Rice prices increase to record level

Updated: 2008-04-04 07:30

Rice climbed to a record and corn traded near its highest ever on speculation the 3 percent annual increase in global demand for cereals will outstrip supply as governments curb exports to prevent protests.

Rice, the staple food for about 3 billion people, rose 2.4 percent in Chicago trading yesterday after doubling in the past year. Soybeans advanced for the third day and wheat gained. Crop supply has been reduced by drought in countries including Canada and Australia and a US freeze followed by excessive rain last year.

"A lot of what we're seeing at the moment is not related to production, but the fact that a number of countries are implementing trade restrictions," said Darren Cooper, a senior economist at the International Grains Council in London.

India and Vietnam have cut rice exports, and Indonesia has reduced import tariffs to protect food supplies and cool inflation. Rice in Chicago climbed 42 percent in the first quarter, more than all of last year's 33 percent gain. Record grain prices contributed to strikes in Argentina, riots in Cote d'Ivoire and a crackdown on illicit exports in Pakistan.

Rough rice for May delivery advanced to $20.26 per 100 pounds on the Chicago Board of Trade yesterday after the United Nations' Food and Agriculture Organization said global exports will drop 3.5 percent this year as nations curb sales. It was at $20.225 as of 11:38 am London time.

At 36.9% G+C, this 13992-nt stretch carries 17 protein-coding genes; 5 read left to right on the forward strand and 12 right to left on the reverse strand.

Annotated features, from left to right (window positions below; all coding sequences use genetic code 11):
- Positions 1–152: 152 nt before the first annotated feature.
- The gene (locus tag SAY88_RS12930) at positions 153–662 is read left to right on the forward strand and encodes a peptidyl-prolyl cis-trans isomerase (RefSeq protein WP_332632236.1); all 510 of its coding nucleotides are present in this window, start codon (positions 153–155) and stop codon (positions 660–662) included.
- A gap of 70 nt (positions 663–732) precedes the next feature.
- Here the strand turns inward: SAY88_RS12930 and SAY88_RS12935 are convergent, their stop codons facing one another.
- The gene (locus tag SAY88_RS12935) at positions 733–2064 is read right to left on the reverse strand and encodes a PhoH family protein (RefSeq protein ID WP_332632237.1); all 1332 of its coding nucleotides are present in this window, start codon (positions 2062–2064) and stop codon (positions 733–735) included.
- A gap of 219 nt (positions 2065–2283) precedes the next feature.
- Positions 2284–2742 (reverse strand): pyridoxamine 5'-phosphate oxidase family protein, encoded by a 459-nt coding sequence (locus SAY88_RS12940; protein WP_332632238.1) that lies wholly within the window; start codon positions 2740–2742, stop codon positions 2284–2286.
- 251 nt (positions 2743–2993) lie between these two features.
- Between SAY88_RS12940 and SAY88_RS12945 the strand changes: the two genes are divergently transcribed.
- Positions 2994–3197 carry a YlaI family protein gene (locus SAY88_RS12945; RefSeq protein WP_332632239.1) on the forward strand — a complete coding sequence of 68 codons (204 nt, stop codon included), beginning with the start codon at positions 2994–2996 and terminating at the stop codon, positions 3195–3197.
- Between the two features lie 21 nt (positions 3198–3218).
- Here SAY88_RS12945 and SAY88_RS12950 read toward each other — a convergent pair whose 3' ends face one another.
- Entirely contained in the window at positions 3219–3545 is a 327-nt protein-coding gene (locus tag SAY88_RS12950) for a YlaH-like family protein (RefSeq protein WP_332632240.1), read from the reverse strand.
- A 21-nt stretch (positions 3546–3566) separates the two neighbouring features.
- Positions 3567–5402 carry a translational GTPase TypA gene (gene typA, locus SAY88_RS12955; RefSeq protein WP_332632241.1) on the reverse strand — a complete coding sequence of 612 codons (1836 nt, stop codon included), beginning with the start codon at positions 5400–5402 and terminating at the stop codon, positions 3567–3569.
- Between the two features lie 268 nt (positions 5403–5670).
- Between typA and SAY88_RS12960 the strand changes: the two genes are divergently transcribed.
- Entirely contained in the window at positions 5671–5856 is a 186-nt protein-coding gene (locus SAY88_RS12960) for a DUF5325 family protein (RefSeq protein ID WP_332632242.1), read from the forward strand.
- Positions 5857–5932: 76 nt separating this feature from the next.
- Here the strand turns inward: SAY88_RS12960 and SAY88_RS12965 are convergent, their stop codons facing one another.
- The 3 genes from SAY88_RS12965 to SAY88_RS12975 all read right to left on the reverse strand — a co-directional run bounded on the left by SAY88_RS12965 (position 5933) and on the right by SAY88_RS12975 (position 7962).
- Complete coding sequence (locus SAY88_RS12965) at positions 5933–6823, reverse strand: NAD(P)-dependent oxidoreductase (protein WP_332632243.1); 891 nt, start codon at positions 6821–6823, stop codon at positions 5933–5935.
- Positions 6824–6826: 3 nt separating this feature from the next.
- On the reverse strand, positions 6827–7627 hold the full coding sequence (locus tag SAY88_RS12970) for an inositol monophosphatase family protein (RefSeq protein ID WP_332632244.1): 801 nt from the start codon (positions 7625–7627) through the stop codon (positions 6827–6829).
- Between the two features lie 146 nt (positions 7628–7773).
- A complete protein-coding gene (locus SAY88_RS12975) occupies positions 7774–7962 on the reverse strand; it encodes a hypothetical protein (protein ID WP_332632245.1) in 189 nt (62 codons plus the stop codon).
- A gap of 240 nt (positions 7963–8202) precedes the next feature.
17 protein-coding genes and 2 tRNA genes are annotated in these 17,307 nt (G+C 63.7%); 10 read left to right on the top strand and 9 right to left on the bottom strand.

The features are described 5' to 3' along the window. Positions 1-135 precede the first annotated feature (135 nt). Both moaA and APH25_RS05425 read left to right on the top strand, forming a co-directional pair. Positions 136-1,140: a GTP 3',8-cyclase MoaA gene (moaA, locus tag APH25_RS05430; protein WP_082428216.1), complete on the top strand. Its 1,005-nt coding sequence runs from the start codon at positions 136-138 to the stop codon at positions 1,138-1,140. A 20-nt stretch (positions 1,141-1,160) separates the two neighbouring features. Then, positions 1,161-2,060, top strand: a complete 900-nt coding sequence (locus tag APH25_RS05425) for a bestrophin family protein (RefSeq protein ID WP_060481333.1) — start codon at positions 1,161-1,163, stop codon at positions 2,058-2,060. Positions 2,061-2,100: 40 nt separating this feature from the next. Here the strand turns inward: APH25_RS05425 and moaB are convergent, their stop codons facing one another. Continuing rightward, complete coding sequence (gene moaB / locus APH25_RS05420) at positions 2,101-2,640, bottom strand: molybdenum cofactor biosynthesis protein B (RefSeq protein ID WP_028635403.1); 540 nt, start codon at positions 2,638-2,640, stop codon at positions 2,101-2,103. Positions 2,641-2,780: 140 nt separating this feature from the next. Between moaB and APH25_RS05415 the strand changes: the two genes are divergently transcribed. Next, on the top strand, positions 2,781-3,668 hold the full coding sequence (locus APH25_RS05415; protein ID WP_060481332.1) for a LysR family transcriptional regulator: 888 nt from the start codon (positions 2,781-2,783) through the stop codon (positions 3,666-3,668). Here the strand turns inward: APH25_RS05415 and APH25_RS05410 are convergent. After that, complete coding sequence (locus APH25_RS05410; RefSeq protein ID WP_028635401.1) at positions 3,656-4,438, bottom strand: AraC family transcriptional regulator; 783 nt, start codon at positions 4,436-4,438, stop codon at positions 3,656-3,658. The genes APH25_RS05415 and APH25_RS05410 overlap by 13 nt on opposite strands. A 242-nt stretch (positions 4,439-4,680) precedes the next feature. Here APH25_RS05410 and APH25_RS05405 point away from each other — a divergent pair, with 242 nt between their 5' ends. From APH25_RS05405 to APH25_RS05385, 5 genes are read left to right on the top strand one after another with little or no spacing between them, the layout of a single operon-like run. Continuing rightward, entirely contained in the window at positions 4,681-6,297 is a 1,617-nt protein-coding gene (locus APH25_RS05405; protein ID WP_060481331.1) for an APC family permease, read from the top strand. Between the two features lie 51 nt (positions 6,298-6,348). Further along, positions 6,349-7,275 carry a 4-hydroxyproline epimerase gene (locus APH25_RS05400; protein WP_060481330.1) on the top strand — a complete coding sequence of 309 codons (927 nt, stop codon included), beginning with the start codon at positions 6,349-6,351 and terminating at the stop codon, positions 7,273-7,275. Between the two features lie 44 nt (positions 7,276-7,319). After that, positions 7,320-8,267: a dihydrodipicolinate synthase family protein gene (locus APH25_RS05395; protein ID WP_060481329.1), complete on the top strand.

The World Bank estimates "that 33 countries around the world face potential social unrest because of the acute hike in food and energy prices", Robert Zoellick, the bank's president, said on the organization's website.

For these countries "there is no margin for survival", he said.

Commodity prices

Commodity prices are posting their seventh year of gains. The UBS Bloomberg Constant Maturity Commodity Index of 26 raw materials more than tripled in the past six years as global demand outpaced supplies of metals and crops. The Standard & Poor's 500 Index of stocks gained about 20 percent.

"The international rice market is currently facing a particularly difficult situation with demand outstripping supply and substantial price increases," said Concepcion Calpe, a senior economist at the Rome-based FAO, an agency that seeks to achieve global food security.

Pakistan, the world's fifth-biggest rice exporter, may ship 15 percent less of the grain this year after a power shortage affected milling of paddy, Mohammad Azhar Akhtar, chairman of the Rice Exporters Association of Pakistan, said by phone.

Corn for May delivery gained as much as 0.5 percent to $5.9875 a bushel. The commodity rose to a record $5.9925 a bushel yesterday on concern that rains in the US, the world's largest producer and exporter of the crop, will delay planting.

Agencies

(China Daily 04/04/2008 page17)